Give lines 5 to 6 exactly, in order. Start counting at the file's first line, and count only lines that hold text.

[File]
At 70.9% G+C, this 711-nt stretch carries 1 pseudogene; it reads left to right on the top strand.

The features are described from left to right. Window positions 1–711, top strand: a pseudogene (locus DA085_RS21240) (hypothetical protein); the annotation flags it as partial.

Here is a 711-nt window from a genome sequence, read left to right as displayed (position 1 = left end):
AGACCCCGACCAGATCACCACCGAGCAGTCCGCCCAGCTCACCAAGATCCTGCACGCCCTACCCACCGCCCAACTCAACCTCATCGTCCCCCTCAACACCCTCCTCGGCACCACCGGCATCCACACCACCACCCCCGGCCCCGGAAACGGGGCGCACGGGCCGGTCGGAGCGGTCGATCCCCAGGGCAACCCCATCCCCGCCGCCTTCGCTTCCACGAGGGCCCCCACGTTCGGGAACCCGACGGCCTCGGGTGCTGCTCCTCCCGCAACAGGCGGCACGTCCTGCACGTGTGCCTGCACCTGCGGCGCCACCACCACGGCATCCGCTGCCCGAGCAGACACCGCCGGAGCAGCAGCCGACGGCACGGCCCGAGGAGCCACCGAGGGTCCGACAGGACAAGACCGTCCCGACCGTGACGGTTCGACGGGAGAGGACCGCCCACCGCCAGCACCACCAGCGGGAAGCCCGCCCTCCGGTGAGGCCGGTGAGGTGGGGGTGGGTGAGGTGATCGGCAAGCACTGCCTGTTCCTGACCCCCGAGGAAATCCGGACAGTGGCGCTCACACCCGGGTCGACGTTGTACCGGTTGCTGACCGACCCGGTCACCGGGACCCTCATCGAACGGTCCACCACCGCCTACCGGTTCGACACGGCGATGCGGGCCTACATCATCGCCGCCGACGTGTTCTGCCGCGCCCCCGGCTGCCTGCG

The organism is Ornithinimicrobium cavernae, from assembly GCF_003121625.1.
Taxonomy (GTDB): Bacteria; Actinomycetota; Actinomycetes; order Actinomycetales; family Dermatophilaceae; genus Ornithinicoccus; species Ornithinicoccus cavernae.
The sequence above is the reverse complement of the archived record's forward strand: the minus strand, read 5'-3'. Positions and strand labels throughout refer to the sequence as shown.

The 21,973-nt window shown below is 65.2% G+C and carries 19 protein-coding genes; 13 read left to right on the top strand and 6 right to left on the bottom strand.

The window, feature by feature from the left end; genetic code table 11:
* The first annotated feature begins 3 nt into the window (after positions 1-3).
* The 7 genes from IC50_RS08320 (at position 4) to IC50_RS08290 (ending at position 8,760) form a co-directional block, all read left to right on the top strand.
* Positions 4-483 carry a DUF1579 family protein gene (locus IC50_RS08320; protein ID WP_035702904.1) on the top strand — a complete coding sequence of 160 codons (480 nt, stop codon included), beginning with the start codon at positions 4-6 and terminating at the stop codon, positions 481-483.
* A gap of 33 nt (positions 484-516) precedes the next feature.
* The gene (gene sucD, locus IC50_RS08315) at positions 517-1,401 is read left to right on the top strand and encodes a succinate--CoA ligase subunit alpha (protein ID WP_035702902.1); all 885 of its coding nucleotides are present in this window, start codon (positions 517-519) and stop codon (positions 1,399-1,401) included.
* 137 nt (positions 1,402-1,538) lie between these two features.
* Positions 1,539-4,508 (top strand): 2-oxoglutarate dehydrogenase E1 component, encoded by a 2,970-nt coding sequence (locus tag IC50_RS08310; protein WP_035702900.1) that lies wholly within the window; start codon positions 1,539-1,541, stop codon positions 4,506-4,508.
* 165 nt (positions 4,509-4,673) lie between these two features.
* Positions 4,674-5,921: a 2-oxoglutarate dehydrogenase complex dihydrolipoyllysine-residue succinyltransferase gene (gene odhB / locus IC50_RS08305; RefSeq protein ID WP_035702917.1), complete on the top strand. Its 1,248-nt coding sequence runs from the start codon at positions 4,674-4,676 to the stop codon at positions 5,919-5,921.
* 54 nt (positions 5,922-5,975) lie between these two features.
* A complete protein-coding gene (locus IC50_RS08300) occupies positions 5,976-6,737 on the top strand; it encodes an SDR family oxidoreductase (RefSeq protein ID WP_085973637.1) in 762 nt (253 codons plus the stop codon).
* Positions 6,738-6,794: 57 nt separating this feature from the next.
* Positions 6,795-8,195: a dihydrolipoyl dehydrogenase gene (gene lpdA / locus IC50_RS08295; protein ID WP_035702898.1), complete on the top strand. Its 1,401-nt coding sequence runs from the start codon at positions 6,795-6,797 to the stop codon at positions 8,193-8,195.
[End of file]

The organism is Ornithinimicrobium cavernae, from assembly GCF_003121625.1.
Taxonomy (GTDB): Bacteria; Actinomycetota; Actinomycetes; order Actinomycetales; family Dermatophilaceae; genus Ornithinicoccus; species Ornithinicoccus cavernae.